The Role an Aerial Survey Plays in Civil Engineering

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In recent years, the public has become aware that they need to be concerned about the quality of their drinking water. It has been found that U.S. groundwater may contain over 73 different types of pesticides. Filtered water aside, many citizens are left with no choice but the city’s water system. This fear about who is staying on top of the water quality monitoring has led to an increase in awareness about the process of civil engineering in terms of adequately addressing environmental concerns.

How an Aerial Survey Assists Civil Engineers Plan Efficiently.

Engineering can be broken down into the following steps: assessment, design, implementation, and reporting. For the first step, assessment, an aerial survey is a great way to get a scope of the land. Doing this allows an engineer to spot potential pitfalls or issues that may make the project more complicated. Complications can make a job take significantly longer.

Assessment: What Do I Need to Know About How Things Are Right Now as Compared to How They’ll Need to Be?

First, it’s imperative that the final result is clearly understood. Then, an assessor or team must be identified to carry out the assessment. In the case of plotting a water supply for new developments, an assessment process benefits from an aerial survey of the immediate area, which is 39 megapixels in a primary aerial photograph . Then a plan of action can be created to close the gap between how things are currently, with what they need to become by a designated date.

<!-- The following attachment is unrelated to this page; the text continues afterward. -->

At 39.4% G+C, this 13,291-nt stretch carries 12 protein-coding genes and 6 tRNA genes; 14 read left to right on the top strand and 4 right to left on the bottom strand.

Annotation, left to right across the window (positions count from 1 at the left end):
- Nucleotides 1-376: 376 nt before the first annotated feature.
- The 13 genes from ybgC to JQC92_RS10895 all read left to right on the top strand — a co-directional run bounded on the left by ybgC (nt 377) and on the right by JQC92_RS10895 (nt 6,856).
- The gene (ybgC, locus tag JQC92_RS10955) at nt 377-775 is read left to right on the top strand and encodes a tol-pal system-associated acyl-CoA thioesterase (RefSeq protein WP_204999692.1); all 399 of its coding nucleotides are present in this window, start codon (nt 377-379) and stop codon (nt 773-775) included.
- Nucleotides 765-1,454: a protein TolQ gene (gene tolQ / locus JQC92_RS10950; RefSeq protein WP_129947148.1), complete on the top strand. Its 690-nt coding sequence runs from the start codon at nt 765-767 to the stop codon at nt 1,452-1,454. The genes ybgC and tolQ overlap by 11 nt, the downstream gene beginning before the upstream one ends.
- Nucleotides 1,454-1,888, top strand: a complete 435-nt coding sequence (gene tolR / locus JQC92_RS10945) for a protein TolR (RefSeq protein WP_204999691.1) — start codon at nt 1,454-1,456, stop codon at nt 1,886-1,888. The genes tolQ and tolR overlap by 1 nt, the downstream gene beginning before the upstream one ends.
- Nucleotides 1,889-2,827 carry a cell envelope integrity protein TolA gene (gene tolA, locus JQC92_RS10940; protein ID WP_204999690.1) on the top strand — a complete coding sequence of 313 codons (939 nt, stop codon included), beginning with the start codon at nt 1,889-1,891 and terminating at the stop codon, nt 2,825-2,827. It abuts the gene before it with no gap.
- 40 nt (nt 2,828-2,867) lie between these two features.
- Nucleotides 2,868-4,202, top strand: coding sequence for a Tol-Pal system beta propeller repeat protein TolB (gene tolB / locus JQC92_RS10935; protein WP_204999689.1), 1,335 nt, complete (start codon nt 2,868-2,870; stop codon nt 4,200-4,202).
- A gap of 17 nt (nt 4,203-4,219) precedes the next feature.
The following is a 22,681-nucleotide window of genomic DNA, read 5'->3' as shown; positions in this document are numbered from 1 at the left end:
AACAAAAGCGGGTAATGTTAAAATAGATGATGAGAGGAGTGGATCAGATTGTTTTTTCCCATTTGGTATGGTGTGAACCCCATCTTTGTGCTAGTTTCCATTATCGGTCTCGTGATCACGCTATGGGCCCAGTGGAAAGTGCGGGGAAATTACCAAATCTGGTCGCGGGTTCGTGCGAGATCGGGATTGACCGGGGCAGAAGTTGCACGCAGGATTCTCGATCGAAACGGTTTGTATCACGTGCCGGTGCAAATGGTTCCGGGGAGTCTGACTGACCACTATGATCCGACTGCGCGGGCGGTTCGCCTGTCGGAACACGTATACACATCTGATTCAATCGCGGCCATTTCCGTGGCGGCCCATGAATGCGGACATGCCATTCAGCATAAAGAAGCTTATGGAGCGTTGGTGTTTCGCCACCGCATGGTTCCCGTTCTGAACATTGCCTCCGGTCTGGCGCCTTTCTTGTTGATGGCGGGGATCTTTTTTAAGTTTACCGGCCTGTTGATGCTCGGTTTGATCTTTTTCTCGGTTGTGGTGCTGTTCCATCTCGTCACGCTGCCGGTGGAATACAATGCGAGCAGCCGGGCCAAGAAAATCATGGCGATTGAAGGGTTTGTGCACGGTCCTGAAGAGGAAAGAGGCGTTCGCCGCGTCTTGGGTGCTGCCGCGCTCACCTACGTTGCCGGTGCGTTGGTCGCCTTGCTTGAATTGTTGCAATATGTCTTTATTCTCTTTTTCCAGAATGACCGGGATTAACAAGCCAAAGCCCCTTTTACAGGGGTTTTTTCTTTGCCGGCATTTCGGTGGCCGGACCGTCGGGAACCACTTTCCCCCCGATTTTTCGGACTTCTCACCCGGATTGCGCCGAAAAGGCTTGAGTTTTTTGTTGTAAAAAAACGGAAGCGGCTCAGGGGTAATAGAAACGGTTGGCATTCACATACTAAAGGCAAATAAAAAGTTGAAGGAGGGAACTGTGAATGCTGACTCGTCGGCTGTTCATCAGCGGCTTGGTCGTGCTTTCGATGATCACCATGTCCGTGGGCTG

The Design Process: Finding the Best Solution.

The design process in engineering is based on finding a creative solution to a need of the people. In the case of groundwater in new developments, civil engineers are concerned with creating a long-term process that won’t be vulnerable to pollution. For water treatment projects, the terms “vulnerability” and “robust” come into play. The water system must prove itself to be adequately protected, and strong enough to last. It cannot be vulnerable to environmental pollution, and robust enough to meet the needs of the public.

Implementing the Plan and Reporting.

The pesticides used in the U.S. amount to roughly 2.2 billion pounds every year, most of which gets washed into the rivers and streams. Keeping the public drinking water clean and safe is a top environmental concern. It begins with assessing the situation, and implementing the design for improved environmental health.

The U.S. public is more aware of possible water contamination from outside sources such as pesticides getting into the system. For new public developments, civil engineers are concerned with building the best system they are able, while taking into account the surrounding area.